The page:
So Obama can declare victory over Al Qaeda. Using his supremely
confident aura of cool, he can de-escalate the rhetoric. He can tell
Americans that they have nothing to fear but fear itself. He can tell
them that the threat of terrorism, for Americans, has been reduced to
the level of a nuisance. He can assure Americans that they are safe and
secure. He can emphasize that the chance that terrorists might get
ahold of nuclear, chemical, or biological weapons of mass destruction
is close to zero. And he can explain that, in the unlikely event of
another attack -- say, a Mumbai-style explosion of guerrilla war or an
Oklahoma City-style truck bombing -- the United States will undertake a
patient and ruthless effort to track down the perpetrators.
Second, Obama can make it clear that the United States is, from now on,
playing by the rules. No more torture. No more rendition to
torture-prone nations. No more Guantanamo. No more Abu Ghraibs. Respect
for the rule of law. In all of this, the United States will use its
intelligence and law enforcement apparatus with utmost professionalism
to protect Americans, preventing terrorist acts when we can and
tracking down the terrorists when we can't.
And third, Obama should deliver a major speech, aimed at Americans,
explaining the many and subtle differences among the opponents and
adversaries of the United States in the Muslim world. On the one hand,
he should say, there can be no reconciliation or truce with Al Qaeda.
On the other hand, with nearly all of the other components of the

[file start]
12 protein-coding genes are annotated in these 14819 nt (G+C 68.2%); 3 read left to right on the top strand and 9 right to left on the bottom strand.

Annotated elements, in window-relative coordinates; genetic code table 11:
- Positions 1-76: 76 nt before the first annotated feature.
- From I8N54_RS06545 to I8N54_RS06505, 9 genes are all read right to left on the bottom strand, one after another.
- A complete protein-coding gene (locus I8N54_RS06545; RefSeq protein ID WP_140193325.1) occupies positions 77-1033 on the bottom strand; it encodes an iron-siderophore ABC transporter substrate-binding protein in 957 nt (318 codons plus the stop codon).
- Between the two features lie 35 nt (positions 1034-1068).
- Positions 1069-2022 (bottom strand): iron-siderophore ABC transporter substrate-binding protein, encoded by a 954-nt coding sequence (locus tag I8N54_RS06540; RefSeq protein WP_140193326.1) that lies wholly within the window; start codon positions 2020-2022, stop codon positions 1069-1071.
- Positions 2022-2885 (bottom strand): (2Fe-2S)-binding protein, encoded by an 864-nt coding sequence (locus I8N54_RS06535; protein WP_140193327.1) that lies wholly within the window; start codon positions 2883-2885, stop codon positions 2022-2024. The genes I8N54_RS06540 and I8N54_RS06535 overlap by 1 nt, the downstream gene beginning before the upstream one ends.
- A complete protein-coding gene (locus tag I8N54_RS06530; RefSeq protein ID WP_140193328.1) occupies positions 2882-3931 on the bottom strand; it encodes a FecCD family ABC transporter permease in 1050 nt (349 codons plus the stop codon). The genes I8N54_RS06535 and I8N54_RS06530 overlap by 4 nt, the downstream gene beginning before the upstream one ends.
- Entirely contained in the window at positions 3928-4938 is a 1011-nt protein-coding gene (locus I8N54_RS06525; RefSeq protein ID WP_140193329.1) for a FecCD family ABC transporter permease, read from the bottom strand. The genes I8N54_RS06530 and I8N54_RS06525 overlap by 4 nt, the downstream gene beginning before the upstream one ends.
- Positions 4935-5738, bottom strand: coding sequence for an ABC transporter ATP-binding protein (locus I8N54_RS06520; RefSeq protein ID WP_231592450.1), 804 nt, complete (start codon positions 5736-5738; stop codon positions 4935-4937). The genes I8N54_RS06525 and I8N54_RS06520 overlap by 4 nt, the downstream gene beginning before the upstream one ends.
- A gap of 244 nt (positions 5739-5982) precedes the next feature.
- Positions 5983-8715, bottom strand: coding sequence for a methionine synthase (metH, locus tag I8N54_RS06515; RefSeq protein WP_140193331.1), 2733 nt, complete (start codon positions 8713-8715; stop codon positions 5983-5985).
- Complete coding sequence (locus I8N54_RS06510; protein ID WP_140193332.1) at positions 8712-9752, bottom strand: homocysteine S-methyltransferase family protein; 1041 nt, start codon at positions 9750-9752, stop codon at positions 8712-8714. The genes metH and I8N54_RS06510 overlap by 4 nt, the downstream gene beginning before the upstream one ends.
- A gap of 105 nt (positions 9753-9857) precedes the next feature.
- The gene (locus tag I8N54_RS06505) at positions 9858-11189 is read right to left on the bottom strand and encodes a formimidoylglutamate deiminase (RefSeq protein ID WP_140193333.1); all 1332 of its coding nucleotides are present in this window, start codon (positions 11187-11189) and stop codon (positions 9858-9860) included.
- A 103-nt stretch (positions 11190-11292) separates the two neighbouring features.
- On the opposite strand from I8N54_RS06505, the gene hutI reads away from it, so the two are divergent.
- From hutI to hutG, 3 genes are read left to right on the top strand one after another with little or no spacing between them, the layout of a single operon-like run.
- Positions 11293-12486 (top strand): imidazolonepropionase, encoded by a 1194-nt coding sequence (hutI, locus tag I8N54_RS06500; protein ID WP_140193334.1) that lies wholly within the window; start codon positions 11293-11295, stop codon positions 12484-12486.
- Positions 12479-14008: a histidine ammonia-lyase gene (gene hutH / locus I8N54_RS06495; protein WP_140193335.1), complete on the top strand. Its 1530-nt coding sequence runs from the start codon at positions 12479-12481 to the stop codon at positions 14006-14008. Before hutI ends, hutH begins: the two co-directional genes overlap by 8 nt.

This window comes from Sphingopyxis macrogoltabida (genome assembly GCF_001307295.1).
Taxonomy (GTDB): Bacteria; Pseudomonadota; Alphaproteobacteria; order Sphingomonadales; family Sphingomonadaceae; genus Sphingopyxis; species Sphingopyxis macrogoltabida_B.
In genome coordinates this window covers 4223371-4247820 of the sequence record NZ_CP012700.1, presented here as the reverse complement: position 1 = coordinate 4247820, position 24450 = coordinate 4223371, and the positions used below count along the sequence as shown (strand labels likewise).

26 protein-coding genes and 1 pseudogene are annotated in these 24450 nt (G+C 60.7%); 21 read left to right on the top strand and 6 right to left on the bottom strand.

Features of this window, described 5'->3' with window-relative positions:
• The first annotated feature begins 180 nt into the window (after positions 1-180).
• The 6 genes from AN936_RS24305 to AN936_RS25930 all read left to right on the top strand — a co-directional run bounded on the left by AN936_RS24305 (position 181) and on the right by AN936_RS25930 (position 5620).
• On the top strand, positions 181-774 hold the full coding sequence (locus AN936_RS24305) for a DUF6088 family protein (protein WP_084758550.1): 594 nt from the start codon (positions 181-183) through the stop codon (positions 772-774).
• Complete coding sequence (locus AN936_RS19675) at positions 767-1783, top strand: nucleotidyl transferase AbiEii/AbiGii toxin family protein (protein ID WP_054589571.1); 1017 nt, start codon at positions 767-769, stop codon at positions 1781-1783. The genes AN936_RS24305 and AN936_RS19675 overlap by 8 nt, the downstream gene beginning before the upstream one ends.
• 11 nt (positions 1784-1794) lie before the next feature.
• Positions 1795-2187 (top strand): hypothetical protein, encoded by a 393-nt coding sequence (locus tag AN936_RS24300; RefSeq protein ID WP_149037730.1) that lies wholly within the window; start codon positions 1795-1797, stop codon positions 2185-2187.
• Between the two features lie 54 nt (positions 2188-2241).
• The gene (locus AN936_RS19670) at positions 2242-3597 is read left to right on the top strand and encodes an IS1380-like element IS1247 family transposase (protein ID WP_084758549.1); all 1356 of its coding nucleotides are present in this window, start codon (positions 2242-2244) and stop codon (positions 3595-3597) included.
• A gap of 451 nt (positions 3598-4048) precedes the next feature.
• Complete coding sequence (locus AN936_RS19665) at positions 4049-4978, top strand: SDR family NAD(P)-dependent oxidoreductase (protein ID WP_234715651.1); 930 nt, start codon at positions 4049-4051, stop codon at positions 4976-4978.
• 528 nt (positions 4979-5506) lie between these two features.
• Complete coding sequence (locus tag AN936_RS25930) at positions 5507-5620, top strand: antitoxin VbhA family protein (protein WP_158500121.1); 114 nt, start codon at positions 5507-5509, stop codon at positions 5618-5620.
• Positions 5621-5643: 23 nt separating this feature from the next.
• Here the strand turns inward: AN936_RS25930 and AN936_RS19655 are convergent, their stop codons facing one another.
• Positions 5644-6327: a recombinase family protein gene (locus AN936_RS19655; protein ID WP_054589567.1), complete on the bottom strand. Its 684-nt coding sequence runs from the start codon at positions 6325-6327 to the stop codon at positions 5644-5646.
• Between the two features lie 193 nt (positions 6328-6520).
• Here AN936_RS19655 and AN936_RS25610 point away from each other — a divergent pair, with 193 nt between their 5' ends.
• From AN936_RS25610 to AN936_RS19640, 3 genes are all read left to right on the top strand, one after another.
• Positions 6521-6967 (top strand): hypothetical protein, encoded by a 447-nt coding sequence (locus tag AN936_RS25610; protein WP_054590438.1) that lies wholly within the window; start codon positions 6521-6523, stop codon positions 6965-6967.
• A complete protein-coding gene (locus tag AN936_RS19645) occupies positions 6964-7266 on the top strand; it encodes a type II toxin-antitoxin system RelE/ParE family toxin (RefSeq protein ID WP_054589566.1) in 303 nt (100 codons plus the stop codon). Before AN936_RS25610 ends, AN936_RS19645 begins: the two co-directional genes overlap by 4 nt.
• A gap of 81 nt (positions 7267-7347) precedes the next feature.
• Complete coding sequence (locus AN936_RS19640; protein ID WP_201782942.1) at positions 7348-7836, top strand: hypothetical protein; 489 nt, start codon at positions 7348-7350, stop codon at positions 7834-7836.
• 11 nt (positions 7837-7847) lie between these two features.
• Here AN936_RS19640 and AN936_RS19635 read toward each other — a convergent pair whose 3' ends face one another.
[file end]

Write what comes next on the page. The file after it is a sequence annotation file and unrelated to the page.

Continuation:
Bush-McCain Terrorist Ball of Wax -- Iran, Hamas, Hezbollah, and the
Taliban, especially -- we will talk, we will listen, we will negotiate,
we will seek at least a truce, and we will try to establish a
permanent, working accord.
In declaring an end to the War on Terror, Obama will have no choice
but to provide Americans with a detailed, and rational, explanation of
who the enemy is -- and who it is not. This cannot be a one-speech
effort. Rather, it will require a sustained communications effort by
Obama and his entire team. Seven years of mind-numbing propaganda from
the Bush White House has convinced tens of millions of Americans that
the threat of terrorism is both imminent and vast. Those tens of
millions are convinced that an enormous, global terrorist movement that
extends far beyond Al Qaeda is out to get us. It is Obama's urgent task
to explain, calmly, that it isn't so. For seven years, Bush used the
trauma of 9/11 to stoke Americans' fears, and in so doing he created an
enemy that doesn't exist in the real world. Like the mythical Iraqi
WMD, the worldwide terrorist threat isn't there. Obama can say so.
Will he do this? It's not impossible. During several interviews,
John Brennan, one of Obama's top intelligence advisers who will lead
the White House's counterterrorism policy efforts, told me that he is
flatly opposed to the very notion of a "War on Terror." And, he told
me, he favors the idea of a dialogue with organizations such as Hamas,
Hezbollah, and the Muslim Brotherhood. And he suggested that Obama
feels the same way.
Though Obama is inexperienced in international affairs, putting an end
to the War on Terror once and for all is a step that will appeal to his
instincts. He's pledged to deliver a major address on US relations with
the Islamic world, and he's said that he would do so in an Arab or
Muslim capital, perhaps Cairo. Stay tuned.